A federal judge in Missoula, Mont., has taken a cautious approach to ruling in the Greater Yellowstone Ecosystem grizzly bear delisting. While perhaps overly cautious, the first order in the contentious case is temporary.
U.S. District Court Judge Dana Christensen issued a 14-day temporary restraining order halting grizzly bear hunting that was scheduled to begin on Sept. 1 in Idaho and Wyoming.
While the order halts any hunting of recently delisted grizzly bears in the Greater Yellowstone Ecosystem (GYE) in the two states, it is not a ruling on the merits of the case. The case itself is centered on whether the U.S. Fish and Wildlife Service’s 2017 removal of grizzly bears in the GYE from the Endangered Species Act’s list of “threatened” species is lawful. In effect, the judge is taking more time to decide that question, and not allowing hunting to proceed while he makes that decision. At any point over the next two weeks, the judge could take several steps: make a ruling on the case, extend the temporary restraining order prohibiting hunting or terminate the order and reinstate the scheduled hunting seasons.
In issuing the temporary restraining order, Judge Christensen cites Ninth Circuit Court of Appeals precedent under which the irreparable harm necessary for issuance of temporary restraining order can be the death of a single member of the species, as opposed to harm at the population level.
“This is more red tape than it is scientific wildlife management. Every threshold for delisting has been met and surpassed, the distinct population clause of the Endangered Species Act has been upheld in court and the delisting and management of grizzly bears in Idaho and Wyoming won’t have any impact on separate and still-protected populations of grizzlies in northern Montana or Washington,” said Heusinkveld. “The bottom line is that Greater Yellowstone Ecosystem grizzlies have recovered and are no longer in need of federal protections.”
The Greater Yellowstone Ecosystem population of grizzly bears has surpassed every threshold for recovery, including exceeding population levels. In the Greater Yellowstone Area, a population of 500 grizzly bears was the threshold that the U.S. Fish and Wildlife Service would use as a standard for successfully recovery. Today, the bear population is conservatively estimated at more than 750 (and as high as 1,000 by some counts), far above that threshold, and well above the low of 125 bears in the 1980s.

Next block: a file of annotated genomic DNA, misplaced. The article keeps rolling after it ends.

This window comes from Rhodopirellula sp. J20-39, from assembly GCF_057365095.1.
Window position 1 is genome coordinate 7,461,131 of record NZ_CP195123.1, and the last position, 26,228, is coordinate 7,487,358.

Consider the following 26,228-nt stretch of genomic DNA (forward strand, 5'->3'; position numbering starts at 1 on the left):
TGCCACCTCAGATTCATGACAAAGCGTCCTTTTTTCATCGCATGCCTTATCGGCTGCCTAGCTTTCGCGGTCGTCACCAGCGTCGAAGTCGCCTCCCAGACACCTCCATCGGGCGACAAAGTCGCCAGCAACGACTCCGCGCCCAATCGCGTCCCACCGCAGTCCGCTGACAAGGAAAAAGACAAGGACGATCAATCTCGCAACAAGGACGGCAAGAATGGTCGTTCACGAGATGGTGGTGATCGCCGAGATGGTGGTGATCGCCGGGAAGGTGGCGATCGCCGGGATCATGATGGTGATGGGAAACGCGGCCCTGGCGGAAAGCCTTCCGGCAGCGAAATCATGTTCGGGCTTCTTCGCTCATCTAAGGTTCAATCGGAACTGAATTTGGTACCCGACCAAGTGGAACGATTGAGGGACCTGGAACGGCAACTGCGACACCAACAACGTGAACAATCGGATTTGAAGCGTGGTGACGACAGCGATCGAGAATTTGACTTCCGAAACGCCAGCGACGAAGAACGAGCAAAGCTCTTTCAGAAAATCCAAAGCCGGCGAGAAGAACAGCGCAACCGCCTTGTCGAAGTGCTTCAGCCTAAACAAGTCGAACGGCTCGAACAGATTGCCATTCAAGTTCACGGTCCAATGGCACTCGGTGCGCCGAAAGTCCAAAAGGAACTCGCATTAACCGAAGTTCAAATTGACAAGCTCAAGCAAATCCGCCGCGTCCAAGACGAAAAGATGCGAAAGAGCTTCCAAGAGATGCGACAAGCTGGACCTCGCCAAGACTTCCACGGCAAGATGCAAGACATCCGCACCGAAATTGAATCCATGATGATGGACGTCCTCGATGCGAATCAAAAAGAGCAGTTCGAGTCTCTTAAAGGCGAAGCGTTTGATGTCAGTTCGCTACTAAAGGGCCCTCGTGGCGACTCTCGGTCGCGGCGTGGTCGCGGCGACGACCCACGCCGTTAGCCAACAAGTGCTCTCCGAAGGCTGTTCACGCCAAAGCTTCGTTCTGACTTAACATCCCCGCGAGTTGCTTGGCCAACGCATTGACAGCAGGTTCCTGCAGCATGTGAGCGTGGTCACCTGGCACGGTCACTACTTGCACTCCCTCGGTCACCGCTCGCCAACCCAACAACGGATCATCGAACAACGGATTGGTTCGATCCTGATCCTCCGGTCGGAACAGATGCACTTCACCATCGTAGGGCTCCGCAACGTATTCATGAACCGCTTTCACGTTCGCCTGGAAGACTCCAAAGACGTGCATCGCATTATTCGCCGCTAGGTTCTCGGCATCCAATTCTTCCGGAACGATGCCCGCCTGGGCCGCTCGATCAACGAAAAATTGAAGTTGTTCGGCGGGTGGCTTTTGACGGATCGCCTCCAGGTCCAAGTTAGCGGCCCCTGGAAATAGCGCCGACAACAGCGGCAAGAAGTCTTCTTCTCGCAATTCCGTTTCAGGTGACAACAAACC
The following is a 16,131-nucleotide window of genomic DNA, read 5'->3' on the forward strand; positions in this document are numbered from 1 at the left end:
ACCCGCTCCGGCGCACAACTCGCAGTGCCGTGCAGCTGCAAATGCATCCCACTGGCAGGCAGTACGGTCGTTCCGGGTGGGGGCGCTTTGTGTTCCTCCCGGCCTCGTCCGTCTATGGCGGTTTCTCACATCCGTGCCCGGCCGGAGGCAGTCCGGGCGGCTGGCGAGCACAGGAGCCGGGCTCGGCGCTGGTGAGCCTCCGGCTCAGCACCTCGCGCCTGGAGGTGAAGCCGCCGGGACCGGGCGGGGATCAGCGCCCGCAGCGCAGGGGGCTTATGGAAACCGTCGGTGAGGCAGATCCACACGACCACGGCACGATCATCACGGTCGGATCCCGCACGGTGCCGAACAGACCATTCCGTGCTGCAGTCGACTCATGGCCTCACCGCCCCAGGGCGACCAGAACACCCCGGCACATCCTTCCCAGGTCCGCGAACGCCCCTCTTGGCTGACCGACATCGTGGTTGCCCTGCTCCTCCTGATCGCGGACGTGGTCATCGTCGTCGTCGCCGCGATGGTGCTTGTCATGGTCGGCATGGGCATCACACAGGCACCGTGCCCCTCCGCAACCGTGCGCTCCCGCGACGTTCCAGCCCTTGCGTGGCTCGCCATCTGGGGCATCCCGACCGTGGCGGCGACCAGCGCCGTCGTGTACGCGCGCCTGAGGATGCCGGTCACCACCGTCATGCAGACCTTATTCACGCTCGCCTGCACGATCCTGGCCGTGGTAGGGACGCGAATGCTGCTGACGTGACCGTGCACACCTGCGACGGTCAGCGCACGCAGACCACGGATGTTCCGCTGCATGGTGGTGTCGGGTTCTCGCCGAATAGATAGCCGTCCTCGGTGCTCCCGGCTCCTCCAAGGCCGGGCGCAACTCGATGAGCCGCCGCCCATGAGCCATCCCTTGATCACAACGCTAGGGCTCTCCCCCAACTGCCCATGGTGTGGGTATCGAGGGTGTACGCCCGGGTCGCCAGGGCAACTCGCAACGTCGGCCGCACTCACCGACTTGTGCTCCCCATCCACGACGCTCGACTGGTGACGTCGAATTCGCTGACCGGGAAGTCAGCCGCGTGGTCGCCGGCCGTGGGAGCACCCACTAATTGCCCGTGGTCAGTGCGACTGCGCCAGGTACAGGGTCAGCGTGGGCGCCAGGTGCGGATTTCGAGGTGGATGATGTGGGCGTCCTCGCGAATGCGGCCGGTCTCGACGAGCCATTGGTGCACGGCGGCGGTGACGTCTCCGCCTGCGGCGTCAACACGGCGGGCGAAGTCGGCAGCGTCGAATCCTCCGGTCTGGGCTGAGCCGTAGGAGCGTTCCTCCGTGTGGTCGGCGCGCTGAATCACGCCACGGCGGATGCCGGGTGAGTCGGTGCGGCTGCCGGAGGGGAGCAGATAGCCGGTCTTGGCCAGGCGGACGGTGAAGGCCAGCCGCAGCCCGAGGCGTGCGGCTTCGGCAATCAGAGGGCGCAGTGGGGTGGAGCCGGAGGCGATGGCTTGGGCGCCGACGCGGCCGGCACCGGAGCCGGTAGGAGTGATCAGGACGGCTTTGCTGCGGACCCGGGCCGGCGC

At stake in the case as a whole is the integrity and intent of the Endangered Species Act. The ESA requires the delisting of a species when it is no longer in danger of extinction, now or in the foreseeable future, in all or a significant portion of its range. The ESA seeks to recover species to the point that extinction is not a foreseeable threat. Environmentalists, animal-rights activists and anti-hunters have used the ESA as a means to keep game species listed indefinitely, although no threat of extinction remains, through various technical legal arguments.
“According to scientists, the grizzly population in the Greater Yellowstone Ecosystem met all delisting criteria and should remain subject to state management,” said Kyle Weaver, RMEF president and CEO, who have partnered with the Sportsmen’s Alliance on the case. “Managing wildlife in line with the North American Wildlife Conservation Model ensures the future of all wildlife. State agencies already successfully manage elk, mountain lions, deer and other wildlife so grizzly bears should fall under that same umbrella as well.”
The arguments of the GYE grizzly case will likely center around a similar ruling in another Endangered Species Act delisting case the Sportsmen’s Alliance has been fighting for a decade, that being the Western Great Lakes wolf case – the question of whether the USFWS adequately considered the impact of delisting the Yellowstone-area bears on the remaining populations across the country.
In the wolf case, the judges on the D.C. Circuit Court of Appeals left wolves ESA listed, but sided with sportsmen and biologists on the fact that distinct populations of animals can be listed and delisted from Endangered Species Act protections – provided that the delisting of one population doesn’t have detrimental impacts to other distinct populations in other regions of the country. The judges ruled that the U.S. Fish and Wildlife Service failed to adequately analyze the impact of delisting the Western Great Lake wolves on other wolf populations. Despite this, the ruling laid out a clear pathway for the Service to successful accomplish a delisting of this type, which could prove beneficial in the GYE litigation as well.
About the Sportsmen’s Alliance: The Sportsmen’s Alliance protects and defends America’s wildlife conservation programs and the pursuits – hunting, fishing and trapping – that generate the money to pay for them. Sportsmen’s Alliance Foundation is responsible for public education, legal defense and research. Its mission is accomplished through several distinct programs coordinated to provide the most complete defense possible. Stay connected to Sportsmen’s Alliance: Online, Facebook, Twitter and Instagram.
About the Rocky Mountain Elk Foundation: Founded over 30 years ago, fueled by hunters and a membership of more than 227,000 strong, RMEF has conserved more than 7.3 million acres for elk and other wildlife. RMEF also works to open and improve public access, fund and advocate for science-based resource management, and ensure the future of America’s hunting heritage. Discover why “Hunting Is Conservation™” at www.rmef.org, elknetwork.com or 800-CALL ELK.